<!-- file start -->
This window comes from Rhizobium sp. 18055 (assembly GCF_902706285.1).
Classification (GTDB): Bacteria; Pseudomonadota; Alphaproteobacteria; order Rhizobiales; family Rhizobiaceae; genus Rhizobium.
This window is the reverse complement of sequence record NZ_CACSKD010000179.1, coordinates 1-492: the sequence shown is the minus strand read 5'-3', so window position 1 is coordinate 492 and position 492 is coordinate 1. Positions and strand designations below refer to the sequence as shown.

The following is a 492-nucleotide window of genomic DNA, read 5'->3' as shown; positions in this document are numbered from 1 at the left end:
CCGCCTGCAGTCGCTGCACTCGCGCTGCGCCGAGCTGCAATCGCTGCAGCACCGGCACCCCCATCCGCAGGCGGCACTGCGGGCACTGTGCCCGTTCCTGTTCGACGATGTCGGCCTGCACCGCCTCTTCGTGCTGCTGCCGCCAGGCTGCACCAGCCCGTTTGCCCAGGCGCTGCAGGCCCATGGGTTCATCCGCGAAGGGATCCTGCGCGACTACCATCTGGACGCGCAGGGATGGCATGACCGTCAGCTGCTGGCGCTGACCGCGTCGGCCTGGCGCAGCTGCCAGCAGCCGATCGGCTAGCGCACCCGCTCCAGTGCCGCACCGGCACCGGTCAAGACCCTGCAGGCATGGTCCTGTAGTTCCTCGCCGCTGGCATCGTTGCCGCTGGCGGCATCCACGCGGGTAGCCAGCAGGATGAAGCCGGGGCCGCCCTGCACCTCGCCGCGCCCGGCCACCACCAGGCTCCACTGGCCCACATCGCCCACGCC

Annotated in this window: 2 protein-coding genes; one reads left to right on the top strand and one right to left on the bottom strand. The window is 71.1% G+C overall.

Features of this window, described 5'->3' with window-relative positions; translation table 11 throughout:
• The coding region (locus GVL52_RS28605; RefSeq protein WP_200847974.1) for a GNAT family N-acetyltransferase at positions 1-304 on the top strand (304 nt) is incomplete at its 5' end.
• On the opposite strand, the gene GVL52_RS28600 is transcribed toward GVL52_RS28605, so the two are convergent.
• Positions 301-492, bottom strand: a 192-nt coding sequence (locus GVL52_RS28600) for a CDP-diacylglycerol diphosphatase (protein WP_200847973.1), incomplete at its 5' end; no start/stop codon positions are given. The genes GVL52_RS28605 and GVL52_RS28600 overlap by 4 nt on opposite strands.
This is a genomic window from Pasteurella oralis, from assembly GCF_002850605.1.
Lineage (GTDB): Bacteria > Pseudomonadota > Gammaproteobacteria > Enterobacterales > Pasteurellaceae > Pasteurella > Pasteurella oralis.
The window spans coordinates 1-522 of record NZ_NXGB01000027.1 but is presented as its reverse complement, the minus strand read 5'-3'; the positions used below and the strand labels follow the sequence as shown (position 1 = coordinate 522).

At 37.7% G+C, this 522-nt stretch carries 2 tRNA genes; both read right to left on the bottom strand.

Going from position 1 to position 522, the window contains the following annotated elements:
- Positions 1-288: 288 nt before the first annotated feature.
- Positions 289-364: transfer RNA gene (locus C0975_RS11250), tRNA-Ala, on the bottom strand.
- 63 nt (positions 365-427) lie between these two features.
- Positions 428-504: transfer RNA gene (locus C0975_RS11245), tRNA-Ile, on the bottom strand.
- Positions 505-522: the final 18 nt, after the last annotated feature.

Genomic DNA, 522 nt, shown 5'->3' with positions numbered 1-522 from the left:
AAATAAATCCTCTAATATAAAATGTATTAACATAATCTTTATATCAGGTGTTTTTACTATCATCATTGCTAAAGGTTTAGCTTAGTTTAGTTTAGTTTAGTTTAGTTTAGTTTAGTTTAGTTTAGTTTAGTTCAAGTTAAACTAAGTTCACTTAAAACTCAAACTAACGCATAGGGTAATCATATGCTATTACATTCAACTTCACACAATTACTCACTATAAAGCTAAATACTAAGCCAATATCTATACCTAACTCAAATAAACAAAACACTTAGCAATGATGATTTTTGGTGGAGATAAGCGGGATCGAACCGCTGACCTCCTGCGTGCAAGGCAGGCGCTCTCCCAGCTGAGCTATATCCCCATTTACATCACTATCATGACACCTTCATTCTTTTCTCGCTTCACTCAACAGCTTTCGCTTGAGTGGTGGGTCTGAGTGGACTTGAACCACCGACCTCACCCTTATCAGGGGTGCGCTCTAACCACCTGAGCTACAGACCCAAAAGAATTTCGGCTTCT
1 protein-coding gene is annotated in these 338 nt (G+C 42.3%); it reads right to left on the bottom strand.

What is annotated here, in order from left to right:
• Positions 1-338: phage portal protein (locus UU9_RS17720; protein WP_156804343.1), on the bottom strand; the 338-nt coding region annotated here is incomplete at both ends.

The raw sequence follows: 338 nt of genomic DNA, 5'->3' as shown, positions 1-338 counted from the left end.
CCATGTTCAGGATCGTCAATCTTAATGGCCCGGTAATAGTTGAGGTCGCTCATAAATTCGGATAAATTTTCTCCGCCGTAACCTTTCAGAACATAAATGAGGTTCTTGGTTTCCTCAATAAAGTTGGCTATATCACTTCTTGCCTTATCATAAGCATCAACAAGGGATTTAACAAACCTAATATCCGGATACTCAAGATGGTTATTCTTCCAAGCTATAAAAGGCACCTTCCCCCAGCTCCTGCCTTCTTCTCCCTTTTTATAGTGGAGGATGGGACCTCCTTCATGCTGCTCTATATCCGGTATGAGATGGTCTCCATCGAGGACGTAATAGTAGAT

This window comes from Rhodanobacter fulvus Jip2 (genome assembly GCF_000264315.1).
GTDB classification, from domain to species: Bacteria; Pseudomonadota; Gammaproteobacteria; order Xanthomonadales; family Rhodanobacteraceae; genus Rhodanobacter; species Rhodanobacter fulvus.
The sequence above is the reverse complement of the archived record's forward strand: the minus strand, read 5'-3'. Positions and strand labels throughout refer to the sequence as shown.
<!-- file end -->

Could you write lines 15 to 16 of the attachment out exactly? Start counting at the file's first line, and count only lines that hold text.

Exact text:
Going from position 1 to position 522, the window contains the following annotated elements:
- Positions 1-288: 288 nt before the first annotated feature.